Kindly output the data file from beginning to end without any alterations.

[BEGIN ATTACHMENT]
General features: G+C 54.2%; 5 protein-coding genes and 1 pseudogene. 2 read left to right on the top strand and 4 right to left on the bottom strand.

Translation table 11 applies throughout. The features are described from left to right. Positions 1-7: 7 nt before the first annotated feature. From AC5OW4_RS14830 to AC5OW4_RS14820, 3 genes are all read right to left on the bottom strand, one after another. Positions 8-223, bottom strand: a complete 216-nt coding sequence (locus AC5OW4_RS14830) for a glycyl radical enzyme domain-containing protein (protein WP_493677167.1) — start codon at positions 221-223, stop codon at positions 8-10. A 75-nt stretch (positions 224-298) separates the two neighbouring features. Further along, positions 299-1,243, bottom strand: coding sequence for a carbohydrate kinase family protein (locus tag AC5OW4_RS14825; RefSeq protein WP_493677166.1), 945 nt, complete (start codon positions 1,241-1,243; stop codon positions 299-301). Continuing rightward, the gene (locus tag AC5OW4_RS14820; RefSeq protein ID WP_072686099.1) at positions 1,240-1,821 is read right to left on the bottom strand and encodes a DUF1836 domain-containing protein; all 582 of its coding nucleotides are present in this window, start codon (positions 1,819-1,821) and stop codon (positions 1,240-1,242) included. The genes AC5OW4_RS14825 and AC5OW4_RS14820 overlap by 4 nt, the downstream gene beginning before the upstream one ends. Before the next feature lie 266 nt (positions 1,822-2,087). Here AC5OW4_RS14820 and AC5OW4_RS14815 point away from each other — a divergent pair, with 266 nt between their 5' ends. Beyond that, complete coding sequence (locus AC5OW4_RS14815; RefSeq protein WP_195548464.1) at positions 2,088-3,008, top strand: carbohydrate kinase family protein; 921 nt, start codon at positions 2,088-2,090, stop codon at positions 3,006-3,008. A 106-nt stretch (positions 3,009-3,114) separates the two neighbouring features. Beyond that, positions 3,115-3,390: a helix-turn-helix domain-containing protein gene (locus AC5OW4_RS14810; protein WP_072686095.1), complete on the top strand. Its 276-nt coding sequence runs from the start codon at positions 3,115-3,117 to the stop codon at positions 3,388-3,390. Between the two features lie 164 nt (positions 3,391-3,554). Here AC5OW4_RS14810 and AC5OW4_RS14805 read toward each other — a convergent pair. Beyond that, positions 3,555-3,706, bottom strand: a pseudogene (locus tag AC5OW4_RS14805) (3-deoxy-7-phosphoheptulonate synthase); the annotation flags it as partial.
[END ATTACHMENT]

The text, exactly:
General features: G+C 54.2%; 5 protein-coding genes and 1 pseudogene. 2 read left to right on the top strand and 4 right to left on the bottom strand.

Translation table 11 applies throughout. The features are described from left to right. Positions 1-7: 7 nt before the first annotated feature. From AC5OW4_RS14830 to AC5OW4_RS14820, 3 genes are all read right to left on the bottom strand, one after another. Positions 8-223, bottom strand: a complete 216-nt coding sequence (locus AC5OW4_RS14830) for a glycyl radical enzyme domain-containing protein (protein WP_493677167.1) — start codon at positions 221-223, stop codon at positions 8-10. A 75-nt stretch (positions 224-298) separates the two neighbouring features. Further along, positions 299-1,243, bottom strand: coding sequence for a carbohydrate kinase family protein (locus tag AC5OW4_RS14825; RefSeq protein WP_493677166.1), 945 nt, complete (start codon positions 1,241-1,243; stop codon positions 299-301). Continuing rightward, the gene (locus tag AC5OW4_RS14820; RefSeq protein ID WP_072686099.1) at positions 1,240-1,821 is read right to left on the bottom strand and encodes a DUF1836 domain-containing protein; all 582 of its coding nucleotides are present in this window, start codon (positions 1,819-1,821) and stop codon (positions 1,240-1,242) included. The genes AC5OW4_RS14825 and AC5OW4_RS14820 overlap by 4 nt, the downstream gene beginning before the upstream one ends. Before the next feature lie 266 nt (positions 1,822-2,087). Here AC5OW4_RS14820 and AC5OW4_RS14815 point away from each other — a divergent pair, with 266 nt between their 5' ends. Beyond that, complete coding sequence (locus AC5OW4_RS14815; RefSeq protein WP_195548464.1) at positions 2,088-3,008, top strand: carbohydrate kinase family protein; 921 nt, start codon at positions 2,088-2,090, stop codon at positions 3,006-3,008. A 106-nt stretch (positions 3,009-3,114) separates the two neighbouring features. Beyond that, positions 3,115-3,390: a helix-turn-helix domain-containing protein gene (locus AC5OW4_RS14810; protein WP_072686095.1), complete on the top strand. Its 276-nt coding sequence runs from the start codon at positions 3,115-3,117 to the stop codon at positions 3,388-3,390. Between the two features lie 164 nt (positions 3,391-3,554). Here AC5OW4_RS14810 and AC5OW4_RS14805 read toward each other — a convergent pair. Beyond that, positions 3,555-3,706, bottom strand: a pseudogene (locus tag AC5OW4_RS14805) (3-deoxy-7-phosphoheptulonate synthase); the annotation flags it as partial.